Known in its heyday as “the Paris of the East”, Riga is the largest, most vibrant city in the Baltic region. Its history and architecture reflect the influences of Russian and German culture on its underlying Latvian traditions.
Latvia’s capital city is split into two parts, on the East and West banks of the River Daugava. On the east bank you’ll find Riga’s pleasant Old Town, with many medieval buildings and also some German architecture dating from around the 17th century. To the east of the old town, the city canal winds between open parks which separate elegant, 19th century boulevards. This is the ideal place for a stroll to soak up some of Riga’s special atmosphere.
Also in the Old Town, Riga’s brick cathedral was founded in 1211, and next door is the fascinating Museum of the History of Riga and Navigation. This is a great place to learn about the growth of the city and its past as a commercial and social centre from the 14thcentury to today.
Another must-see is the Powder Tower, with its pointed spire that’s easy to spot on the city’s skyline. This was originally part of the old city wall defences, and is first mentioned in 1330. Its walls are up to three metres thick, and its name comes from the 17thcentury, when it was used to store gunpowder. Appropriately, it now houses the Latvian War Museum.
Riga’s continued popularity as a trade and political centre in the 18th and 19th centuries meant that many new buildings also went up to accommodate the growth of suburbs around the medieval town. You might not expect it, but Riga has one of the finest concentrations of Art Nouveau architecture in Europe. As you walk though the city, keep your eyes peeled for the trademark curved porches, leafy motifs, clean lines and classical influences of the Art Nouveau style. You can find more information on Riga’s unique architectural heritage at the UNESCO website at http:\\whc.unesco.org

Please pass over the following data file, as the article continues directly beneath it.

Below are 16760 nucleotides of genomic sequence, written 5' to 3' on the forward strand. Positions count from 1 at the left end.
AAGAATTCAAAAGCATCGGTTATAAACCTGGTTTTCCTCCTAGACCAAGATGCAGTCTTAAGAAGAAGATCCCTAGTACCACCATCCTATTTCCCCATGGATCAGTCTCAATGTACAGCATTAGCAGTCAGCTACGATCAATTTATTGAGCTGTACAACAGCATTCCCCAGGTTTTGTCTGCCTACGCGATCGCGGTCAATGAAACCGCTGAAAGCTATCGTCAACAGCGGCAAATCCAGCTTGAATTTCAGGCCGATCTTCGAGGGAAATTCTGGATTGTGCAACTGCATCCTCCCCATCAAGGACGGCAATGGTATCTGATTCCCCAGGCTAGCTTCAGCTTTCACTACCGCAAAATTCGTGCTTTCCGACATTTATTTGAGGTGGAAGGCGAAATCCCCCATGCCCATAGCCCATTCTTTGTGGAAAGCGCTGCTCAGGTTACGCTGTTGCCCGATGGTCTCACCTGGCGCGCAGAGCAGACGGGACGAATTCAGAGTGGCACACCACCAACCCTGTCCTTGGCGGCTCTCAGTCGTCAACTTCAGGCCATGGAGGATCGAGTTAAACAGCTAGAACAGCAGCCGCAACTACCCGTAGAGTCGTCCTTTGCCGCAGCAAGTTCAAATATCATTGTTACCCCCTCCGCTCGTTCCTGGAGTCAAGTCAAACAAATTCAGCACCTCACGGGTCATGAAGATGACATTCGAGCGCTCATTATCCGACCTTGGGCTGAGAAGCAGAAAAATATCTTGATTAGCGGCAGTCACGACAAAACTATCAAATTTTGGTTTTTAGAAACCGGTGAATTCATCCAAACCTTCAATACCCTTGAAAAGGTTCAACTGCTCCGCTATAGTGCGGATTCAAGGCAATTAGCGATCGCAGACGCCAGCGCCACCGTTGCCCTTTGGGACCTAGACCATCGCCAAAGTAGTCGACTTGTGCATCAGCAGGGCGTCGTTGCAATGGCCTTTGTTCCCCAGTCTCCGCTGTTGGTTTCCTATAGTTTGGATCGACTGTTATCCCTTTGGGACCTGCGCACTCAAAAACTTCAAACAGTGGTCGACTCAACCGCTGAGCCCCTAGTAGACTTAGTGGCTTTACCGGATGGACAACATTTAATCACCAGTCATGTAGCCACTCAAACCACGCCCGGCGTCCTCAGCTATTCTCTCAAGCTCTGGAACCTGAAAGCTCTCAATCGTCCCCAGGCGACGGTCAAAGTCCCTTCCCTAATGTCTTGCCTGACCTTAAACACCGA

Heritage is our legacy from the past, what we live with today, and what we pass on to future generations. Our cultural and natural heritage are both irreplaceable sources of life and inspiration. What makes the concept of World Heritage exceptional is its universal application. World Heritage sites belong to all the peoples of the world, irrespective of the territory on which they are located.
If you’re after a bit of nightlife as well as some culture, Riga’s bars and clubs are plentiful, lively and affordable. Riga also boasts the only permanent circus in the Baltics, complete with some bizarre animal acts that are worth going to see. Other attractions include the bright, busy market near the bus station and some great value restaurants where you can experience hearty Latvian cooking and hospitality, including some excellent vegetarian fare.
Once you’ve got hold of a Riga City Map, transport is simple, as all the routes for buses, trolley-buses and trams are clearly shown. Buses also run regularly between the airport and the town centre. Trains are a cheap and easy way to get around if you’re planning to visit nearby towns like Jurmala on the coast, or the moving concentration camp museum at Salaspils.